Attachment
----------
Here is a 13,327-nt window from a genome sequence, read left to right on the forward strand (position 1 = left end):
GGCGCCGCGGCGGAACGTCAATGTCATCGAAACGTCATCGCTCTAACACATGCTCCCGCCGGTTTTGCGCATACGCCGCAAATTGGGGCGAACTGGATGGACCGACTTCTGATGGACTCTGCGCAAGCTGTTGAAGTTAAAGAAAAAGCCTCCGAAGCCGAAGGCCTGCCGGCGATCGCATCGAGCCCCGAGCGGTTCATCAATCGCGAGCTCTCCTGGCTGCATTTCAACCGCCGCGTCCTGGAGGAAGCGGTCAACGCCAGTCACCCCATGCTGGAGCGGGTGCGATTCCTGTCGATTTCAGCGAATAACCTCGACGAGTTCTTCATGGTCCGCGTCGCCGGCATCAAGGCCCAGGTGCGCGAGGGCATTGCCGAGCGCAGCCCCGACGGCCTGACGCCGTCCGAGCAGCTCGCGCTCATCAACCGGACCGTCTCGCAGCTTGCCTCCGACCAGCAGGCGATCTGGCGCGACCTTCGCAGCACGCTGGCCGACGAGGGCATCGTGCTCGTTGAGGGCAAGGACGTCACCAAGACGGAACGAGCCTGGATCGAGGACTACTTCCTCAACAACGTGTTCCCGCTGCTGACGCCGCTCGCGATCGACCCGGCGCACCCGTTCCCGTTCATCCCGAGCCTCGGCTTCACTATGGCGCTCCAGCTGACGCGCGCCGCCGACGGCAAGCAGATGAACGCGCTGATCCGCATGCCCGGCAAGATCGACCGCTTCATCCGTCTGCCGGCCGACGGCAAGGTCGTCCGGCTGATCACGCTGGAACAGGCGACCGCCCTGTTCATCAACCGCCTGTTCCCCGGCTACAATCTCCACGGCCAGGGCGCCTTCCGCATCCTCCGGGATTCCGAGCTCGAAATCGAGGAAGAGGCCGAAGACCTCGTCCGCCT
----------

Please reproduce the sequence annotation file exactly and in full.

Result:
Here is a 13,327-nt window from a genome sequence, read left to right on the forward strand (position 1 = left end):
GGCGCCGCGGCGGAACGTCAATGTCATCGAAACGTCATCGCTCTAACACATGCTCCCGCCGGTTTTGCGCATACGCCGCAAATTGGGGCGAACTGGATGGACCGACTTCTGATGGACTCTGCGCAAGCTGTTGAAGTTAAAGAAAAAGCCTCCGAAGCCGAAGGCCTGCCGGCGATCGCATCGAGCCCCGAGCGGTTCATCAATCGCGAGCTCTCCTGGCTGCATTTCAACCGCCGCGTCCTGGAGGAAGCGGTCAACGCCAGTCACCCCATGCTGGAGCGGGTGCGATTCCTGTCGATTTCAGCGAATAACCTCGACGAGTTCTTCATGGTCCGCGTCGCCGGCATCAAGGCCCAGGTGCGCGAGGGCATTGCCGAGCGCAGCCCCGACGGCCTGACGCCGTCCGAGCAGCTCGCGCTCATCAACCGGACCGTCTCGCAGCTTGCCTCCGACCAGCAGGCGATCTGGCGCGACCTTCGCAGCACGCTGGCCGACGAGGGCATCGTGCTCGTTGAGGGCAAGGACGTCACCAAGACGGAACGAGCCTGGATCGAGGACTACTTCCTCAACAACGTGTTCCCGCTGCTGACGCCGCTCGCGATCGACCCGGCGCACCCGTTCCCGTTCATCCCGAGCCTCGGCTTCACTATGGCGCTCCAGCTGACGCGCGCCGCCGACGGCAAGCAGATGAACGCGCTGATCCGCATGCCCGGCAAGATCGACCGCTTCATCCGTCTGCCGGCCGACGGCAAGGTCGTCCGGCTGATCACGCTGGAACAGGCGACCGCCCTGTTCATCAACCGCCTGTTCCCCGGCTACAATCTCCACGGCCAGGGCGCCTTCCGCATCCTCCGGGATTCCGAGCTCGAAATCGAGGAAGAGGCCGAAGACCTCGTCCGCCT